When asked what trait they want to instill in their children, most parents answer “honesty.” But in truth, learning to lie is a crucial part of childhood. This week, we take a deep look at how and why we learn to lie, and what lying does to you. Our first story investigates the most common lie of the western world and how it ushers us into the world of lies. Our second story is about the irrepressible urge to tell the truth, and our third and final story is about lying as a form of love.
Producer: Natacha Ruck
Featuring: Joshua Hoyt, Victoria Hurst, Poncie Rutsch, Christy Hartman, Dana Kletter, Dr. Gail Heyman, Dr. Karl Rosengren, Anish Mitra, Ian Girard, Rebekah Morreale, and Ashley Artmann.
Featuring: Victoria Hurst, Anish Mitra, Ian Girard, Rebekah Morreale, and Ashley Artmann.
Image Courtesy of Ken Grobe
Victoria Hurst tackle the big one: Santa Claus. He’s the biggest, Jolliest lie in the western world. For his sake we’ve cleaned our rooms and smiled when our great aunts pinched our cheeks. Because of him, we believed wholeheartedly in the fairness of the world and in bearded old men from the North. But What has he really taught us?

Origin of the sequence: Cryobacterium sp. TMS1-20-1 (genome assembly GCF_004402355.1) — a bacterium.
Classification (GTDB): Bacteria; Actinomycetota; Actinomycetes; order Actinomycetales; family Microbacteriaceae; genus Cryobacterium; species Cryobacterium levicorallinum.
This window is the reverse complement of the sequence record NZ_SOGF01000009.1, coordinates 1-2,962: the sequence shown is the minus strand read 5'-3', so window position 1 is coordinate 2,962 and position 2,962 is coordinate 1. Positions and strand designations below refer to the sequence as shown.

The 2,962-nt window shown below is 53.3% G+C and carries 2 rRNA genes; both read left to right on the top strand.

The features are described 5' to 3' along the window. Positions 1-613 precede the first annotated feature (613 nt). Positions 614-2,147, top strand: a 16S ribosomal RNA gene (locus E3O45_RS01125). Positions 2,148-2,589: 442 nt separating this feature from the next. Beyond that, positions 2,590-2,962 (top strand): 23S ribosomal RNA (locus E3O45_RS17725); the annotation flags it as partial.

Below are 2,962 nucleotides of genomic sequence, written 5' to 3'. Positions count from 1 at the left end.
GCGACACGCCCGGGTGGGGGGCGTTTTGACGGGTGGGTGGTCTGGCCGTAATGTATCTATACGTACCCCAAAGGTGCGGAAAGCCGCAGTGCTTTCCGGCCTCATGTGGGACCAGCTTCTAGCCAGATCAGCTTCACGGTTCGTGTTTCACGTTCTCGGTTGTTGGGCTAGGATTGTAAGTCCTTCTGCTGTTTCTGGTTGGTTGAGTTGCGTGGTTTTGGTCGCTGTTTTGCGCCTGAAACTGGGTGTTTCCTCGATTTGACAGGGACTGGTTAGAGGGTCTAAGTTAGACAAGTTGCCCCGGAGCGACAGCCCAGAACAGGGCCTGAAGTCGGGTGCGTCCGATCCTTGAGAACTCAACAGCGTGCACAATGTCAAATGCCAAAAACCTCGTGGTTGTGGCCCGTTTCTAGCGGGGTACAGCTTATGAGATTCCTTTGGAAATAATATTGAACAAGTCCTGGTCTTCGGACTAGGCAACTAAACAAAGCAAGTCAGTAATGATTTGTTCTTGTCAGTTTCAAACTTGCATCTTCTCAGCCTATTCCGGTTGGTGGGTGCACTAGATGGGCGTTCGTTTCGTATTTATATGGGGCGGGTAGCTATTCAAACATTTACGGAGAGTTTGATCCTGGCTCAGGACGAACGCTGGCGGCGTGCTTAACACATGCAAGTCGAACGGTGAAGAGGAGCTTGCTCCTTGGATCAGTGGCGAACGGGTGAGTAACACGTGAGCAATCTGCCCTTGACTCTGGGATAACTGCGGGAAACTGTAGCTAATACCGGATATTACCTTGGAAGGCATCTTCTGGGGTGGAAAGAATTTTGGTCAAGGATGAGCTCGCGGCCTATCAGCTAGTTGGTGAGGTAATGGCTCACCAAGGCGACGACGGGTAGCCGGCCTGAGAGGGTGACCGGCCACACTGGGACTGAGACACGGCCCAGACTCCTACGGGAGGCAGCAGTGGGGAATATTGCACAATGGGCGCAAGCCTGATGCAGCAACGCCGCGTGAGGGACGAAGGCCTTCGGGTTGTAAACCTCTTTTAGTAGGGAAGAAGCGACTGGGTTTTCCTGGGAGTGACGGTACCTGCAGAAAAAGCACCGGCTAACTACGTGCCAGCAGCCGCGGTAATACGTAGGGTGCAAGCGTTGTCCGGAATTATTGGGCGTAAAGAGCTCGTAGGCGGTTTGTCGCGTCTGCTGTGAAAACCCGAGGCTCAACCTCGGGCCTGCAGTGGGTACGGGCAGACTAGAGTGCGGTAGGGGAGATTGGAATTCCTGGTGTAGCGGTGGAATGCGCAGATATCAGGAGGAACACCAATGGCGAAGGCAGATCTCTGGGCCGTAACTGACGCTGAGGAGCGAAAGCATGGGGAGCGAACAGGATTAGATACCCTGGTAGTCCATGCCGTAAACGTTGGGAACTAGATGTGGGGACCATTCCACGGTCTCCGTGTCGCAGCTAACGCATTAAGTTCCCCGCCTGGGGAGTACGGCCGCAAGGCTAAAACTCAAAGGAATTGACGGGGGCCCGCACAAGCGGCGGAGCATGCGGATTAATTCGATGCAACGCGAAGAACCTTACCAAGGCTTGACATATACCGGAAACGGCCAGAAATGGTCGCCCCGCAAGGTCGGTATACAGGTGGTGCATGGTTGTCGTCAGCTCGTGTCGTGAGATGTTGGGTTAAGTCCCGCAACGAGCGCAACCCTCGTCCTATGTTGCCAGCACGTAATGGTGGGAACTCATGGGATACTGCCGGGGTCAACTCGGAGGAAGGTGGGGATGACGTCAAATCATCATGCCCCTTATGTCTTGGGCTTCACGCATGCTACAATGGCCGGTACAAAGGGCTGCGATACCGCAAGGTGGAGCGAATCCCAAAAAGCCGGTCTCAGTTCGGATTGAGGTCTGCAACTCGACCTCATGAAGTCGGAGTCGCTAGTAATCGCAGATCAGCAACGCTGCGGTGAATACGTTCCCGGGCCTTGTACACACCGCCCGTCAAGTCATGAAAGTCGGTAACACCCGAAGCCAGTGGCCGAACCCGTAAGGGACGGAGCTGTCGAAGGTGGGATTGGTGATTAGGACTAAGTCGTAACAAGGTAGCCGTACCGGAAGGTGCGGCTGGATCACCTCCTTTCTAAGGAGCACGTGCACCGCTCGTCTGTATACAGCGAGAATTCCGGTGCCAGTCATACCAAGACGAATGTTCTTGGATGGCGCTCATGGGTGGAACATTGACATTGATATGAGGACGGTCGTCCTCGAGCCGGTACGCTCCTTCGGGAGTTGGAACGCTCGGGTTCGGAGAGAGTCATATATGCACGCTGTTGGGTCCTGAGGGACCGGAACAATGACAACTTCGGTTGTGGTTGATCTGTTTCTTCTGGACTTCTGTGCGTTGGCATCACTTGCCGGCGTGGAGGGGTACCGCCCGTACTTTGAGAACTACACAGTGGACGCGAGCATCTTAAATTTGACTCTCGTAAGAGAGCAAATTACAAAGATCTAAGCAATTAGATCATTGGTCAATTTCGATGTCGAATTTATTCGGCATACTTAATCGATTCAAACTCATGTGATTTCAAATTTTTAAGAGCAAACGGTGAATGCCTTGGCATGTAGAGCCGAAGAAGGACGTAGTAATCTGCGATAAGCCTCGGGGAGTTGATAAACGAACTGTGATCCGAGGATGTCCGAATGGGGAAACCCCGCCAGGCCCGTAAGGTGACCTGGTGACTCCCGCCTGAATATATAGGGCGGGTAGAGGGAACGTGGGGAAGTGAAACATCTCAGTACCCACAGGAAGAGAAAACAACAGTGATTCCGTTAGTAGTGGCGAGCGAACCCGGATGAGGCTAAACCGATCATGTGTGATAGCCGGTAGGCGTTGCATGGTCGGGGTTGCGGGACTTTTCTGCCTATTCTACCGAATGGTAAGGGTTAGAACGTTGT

Image Courtesy of Llyfrgell Genedlaethol Cymru / The National Library of Wales
Dana Kletter was only seven years old when she found herself in a situation where she needed to learn how to lie--and to lie well. It was a matter of survival. But like any little girl, she also felt a big pressure to tell the truth, no matter how dangerous that may be.
What happens when lying takes over your home, and comes between you and the ones you love? In this story, Christy Hartman explores how hard it can be to face the truth about your family, and how learning to lie can be a gift of love.
The Storytelling Project is supported by the Stanford Institute for Creativity and the Arts, the Vice Provost for Undergraduate Education, Stanford Introductory Studies, Stanford Continuing Studies, and the Program in Writing and Rhetoric.